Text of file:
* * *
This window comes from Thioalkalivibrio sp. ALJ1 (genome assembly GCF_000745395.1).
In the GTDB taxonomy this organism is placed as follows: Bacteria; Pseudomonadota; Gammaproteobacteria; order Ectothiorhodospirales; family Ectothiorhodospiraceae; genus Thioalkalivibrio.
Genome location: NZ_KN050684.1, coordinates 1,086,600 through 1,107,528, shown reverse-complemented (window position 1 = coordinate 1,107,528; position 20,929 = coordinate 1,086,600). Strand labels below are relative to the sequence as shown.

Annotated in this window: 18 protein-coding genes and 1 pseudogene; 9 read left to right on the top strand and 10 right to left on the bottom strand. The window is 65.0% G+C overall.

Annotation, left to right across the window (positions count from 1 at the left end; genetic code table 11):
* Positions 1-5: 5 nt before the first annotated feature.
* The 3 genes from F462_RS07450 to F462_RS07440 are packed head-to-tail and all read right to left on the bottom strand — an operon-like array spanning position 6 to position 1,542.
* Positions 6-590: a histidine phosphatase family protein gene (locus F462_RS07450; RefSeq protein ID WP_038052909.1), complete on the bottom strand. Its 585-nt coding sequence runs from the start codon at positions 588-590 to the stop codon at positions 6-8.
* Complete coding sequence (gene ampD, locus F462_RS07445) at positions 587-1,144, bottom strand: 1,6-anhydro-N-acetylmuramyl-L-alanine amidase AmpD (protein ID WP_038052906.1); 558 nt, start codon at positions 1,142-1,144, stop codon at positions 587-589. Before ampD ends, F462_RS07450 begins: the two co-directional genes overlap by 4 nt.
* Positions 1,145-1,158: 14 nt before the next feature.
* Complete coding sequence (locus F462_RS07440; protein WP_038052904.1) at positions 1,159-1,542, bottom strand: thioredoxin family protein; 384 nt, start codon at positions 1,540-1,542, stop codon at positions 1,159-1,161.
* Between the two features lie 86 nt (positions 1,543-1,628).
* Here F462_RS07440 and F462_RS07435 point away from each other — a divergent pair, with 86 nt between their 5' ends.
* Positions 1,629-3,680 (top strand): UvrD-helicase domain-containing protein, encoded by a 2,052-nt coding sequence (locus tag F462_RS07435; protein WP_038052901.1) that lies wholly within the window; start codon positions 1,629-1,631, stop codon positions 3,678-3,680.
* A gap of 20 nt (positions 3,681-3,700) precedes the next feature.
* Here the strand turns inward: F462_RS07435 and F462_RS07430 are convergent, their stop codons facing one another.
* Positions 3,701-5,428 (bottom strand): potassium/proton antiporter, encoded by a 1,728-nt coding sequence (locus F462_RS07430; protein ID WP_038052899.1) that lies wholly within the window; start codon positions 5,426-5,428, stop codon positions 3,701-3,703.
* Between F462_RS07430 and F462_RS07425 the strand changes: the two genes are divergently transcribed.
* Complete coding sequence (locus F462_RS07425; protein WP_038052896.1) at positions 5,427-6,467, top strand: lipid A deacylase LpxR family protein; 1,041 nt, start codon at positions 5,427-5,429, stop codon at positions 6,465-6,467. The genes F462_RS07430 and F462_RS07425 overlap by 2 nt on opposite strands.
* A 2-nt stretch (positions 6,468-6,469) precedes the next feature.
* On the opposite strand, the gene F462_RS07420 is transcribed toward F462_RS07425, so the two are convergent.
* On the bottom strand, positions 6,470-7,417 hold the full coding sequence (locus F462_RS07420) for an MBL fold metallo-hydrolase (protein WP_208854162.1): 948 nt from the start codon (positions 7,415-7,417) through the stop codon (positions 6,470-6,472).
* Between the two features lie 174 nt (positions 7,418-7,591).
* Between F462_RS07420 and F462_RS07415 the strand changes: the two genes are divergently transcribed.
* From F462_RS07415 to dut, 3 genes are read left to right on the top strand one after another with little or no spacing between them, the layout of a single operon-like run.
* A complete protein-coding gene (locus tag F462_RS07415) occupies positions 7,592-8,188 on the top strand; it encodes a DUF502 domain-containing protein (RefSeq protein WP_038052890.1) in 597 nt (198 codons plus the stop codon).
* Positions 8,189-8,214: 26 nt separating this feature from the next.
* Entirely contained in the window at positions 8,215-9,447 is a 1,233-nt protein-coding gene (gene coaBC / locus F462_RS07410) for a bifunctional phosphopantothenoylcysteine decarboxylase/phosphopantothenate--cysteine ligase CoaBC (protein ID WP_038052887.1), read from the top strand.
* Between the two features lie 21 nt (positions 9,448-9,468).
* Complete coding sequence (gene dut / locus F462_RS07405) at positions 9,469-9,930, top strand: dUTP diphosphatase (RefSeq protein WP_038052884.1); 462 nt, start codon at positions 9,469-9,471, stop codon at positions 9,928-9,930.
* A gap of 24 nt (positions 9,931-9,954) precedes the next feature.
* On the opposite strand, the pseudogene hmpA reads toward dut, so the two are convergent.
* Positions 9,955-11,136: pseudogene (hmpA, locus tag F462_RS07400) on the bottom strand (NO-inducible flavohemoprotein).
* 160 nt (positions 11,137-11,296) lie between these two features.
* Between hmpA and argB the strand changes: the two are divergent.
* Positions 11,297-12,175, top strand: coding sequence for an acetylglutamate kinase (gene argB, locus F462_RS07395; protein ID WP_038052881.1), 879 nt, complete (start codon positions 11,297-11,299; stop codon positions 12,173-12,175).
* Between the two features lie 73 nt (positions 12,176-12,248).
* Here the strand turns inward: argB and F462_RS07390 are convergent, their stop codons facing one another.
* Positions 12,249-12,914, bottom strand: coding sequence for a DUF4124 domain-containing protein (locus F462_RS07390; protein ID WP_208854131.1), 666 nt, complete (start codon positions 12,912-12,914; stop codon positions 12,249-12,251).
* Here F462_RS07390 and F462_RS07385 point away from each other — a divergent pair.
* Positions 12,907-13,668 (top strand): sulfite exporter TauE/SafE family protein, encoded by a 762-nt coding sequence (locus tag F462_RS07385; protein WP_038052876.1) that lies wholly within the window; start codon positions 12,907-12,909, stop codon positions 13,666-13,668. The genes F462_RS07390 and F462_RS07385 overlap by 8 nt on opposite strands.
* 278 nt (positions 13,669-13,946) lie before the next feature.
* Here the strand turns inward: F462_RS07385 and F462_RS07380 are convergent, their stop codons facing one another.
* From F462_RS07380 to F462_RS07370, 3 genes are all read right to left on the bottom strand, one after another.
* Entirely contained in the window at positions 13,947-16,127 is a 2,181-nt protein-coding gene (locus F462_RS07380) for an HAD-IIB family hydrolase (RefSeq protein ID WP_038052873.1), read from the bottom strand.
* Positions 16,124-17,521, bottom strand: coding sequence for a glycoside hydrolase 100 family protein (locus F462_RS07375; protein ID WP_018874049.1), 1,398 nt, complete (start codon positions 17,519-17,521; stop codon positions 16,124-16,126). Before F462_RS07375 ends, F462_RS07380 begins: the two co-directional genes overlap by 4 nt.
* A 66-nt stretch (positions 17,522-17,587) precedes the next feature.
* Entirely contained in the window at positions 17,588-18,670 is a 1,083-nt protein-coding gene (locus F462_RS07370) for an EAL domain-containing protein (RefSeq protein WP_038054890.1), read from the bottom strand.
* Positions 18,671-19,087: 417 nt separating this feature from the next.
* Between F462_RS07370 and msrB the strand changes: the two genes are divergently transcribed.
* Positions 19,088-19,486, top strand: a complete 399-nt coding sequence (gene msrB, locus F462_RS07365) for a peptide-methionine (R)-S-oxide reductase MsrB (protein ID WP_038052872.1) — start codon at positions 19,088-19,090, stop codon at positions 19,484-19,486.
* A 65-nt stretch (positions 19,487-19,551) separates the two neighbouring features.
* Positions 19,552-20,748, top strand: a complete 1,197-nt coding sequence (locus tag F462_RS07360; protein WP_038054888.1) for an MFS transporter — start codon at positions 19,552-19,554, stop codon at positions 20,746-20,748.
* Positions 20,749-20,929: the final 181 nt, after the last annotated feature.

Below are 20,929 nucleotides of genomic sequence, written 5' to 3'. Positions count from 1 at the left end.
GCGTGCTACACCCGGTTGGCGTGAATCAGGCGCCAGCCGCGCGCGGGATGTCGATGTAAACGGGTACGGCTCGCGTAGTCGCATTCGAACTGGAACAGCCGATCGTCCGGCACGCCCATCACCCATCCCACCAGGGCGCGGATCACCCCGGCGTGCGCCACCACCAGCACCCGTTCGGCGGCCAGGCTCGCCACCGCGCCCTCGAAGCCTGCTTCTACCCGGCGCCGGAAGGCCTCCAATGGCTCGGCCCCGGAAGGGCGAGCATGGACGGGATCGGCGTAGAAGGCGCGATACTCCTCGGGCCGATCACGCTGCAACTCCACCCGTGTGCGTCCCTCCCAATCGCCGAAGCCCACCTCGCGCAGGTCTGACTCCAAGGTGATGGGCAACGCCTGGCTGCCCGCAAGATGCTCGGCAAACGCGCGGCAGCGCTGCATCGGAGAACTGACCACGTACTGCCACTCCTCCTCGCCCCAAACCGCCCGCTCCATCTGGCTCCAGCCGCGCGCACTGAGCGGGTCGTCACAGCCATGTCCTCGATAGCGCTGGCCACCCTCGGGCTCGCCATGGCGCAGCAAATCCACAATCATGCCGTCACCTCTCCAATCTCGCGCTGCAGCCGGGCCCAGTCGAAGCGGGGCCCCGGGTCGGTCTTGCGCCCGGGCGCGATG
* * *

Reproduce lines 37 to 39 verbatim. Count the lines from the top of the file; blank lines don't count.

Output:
* Between the two features lie 73 nt (positions 12,176-12,248).
* Here the strand turns inward: argB and F462_RS07390 are convergent, their stop codons facing one another.
* Positions 12,249-12,914, bottom strand: coding sequence for a DUF4124 domain-containing protein (locus F462_RS07390; protein ID WP_208854131.1), 666 nt, complete (start codon positions 12,912-12,914; stop codon positions 12,249-12,251).